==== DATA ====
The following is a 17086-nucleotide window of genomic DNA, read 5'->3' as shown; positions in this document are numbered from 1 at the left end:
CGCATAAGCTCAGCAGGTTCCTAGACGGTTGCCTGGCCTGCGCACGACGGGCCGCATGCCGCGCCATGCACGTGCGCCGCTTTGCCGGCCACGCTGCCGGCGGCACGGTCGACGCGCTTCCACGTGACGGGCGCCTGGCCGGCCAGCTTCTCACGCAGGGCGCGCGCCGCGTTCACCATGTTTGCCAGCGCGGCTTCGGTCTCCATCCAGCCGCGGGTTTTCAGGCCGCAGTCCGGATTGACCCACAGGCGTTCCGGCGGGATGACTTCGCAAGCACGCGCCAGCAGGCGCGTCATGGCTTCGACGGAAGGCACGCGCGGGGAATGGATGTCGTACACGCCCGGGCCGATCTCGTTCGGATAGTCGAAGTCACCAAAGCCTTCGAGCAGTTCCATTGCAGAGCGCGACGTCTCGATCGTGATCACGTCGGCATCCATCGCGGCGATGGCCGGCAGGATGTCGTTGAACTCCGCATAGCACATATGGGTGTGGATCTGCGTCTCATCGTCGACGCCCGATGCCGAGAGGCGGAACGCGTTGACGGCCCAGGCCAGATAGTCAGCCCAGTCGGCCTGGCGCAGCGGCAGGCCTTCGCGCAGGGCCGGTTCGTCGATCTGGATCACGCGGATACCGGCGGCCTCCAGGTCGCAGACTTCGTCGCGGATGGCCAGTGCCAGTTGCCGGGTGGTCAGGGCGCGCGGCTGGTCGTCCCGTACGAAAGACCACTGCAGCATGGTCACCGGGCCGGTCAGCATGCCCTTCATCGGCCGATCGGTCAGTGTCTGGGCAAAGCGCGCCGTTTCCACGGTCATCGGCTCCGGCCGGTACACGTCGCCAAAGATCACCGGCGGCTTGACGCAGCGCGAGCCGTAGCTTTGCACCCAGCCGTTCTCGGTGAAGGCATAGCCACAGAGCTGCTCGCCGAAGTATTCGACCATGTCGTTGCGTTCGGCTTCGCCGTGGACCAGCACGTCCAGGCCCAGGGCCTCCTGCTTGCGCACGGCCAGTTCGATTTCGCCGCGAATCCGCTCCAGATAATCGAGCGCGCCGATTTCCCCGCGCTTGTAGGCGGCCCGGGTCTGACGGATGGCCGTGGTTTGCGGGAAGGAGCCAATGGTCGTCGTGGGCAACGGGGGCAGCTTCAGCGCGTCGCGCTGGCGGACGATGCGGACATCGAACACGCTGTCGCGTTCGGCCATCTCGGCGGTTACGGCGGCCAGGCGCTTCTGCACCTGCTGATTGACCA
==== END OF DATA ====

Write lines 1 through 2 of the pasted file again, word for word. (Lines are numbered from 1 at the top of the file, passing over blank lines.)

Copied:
The following is a 17086-nucleotide window of genomic DNA, read 5'->3' as shown; positions in this document are numbered from 1 at the left end:
CGCATAAGCTCAGCAGGTTCCTAGACGGTTGCCTGGCCTGCGCACGACGGGCCGCATGCCGCGCCATGCACGTGCGCCGCTTTGCCGGCCACGCTGCCGGCGGCACGGTCGACGCGCTTCCACGTGACGGGCGCCTGGCCGGCCAGCTTCTCACGCAGGGCGCGCGCCGCGTTCACCATGTTTGCCAGCGCGGCTTCGGTCTCCATCCAGCCGCGGGTTTTCAGGCCGCAGTCCGGATTGACCCACAGGCGTTCCGGCGGGATGACTTCGCAAGCACGCGCCAGCAGGCGCGTCATGGCTTCGACGGAAGGCACGCGCGGGGAATGGATGTCGTACACGCCCGGGCCGATCTCGTTCGGATAGTCGAAGTCACCAAAGCCTTCGAGCAGTTCCATTGCAGAGCGCGACGTCTCGATCGTGATCACGTCGGCATCCATCGCGGCGATGGCCGGCAGGATGTCGTTGAACTCCGCATAGCACATATGGGTGTGGATCTGCGTCTCATCGTCGACGCCCGATGCCGAGAGGCGGAACGCGTTGACGGCCCAGGCCAGATAGTCAGCCCAGTCGGCCTGGCGCAGCGGCAGGCCTTCGCGCAGGGCCGGTTCGTCGATCTGGATCACGCGGATACCGGCGGCCTCCAGGTCGCAGACTTCGTCGCGGATGGCCAGTGCCAGTTGCCGGGTGGTCAGGGCGCGCGGCTGGTCGTCCCGTACGAAAGACCACTGCAGCATGGTCACCGGGCCGGTCAGCATGCCCTTCATCGGCCGATCGGTCAGTGTCTGGGCAAAGCGCGCCGTTTCCACGGTCATCGGCTCCGGCCGGTACACGTCGCCAAAGATCACCGGCGGCTTGACGCAGCGCGAGCCGTAGCTTTGCACCCAGCCGTTCTCGGTGAAGGCATAGCCACAGAGCTGCTCGCCGAAGTATTCGACCATGTCGTTGCGTTCGGCTTCGCCGTGGACCAGCACGTCCAGGCCCAGGGCCTCCTGCTTGCGCACGGCCAGTTCGATTTCGCCGCGAATCCGCTCCAGATAATCGAGCGCGCCGATTTCCCCGCGCTTGTAGGCGGCCCGGGTCTGACGGATGGCCGTGGTTTGCGGGAAGGAGCCAATGGTCGTCGTGGGCAACGGGGGCAGCTTCAGCGCGTCGCGCTGGCGGACGATGCGGACATCGAACACGCTGTCGCGTTCGGCCATCTCGGCGGTTACGGCGGCCAGGCGCTTCTGCACCTGCTGATTGACCA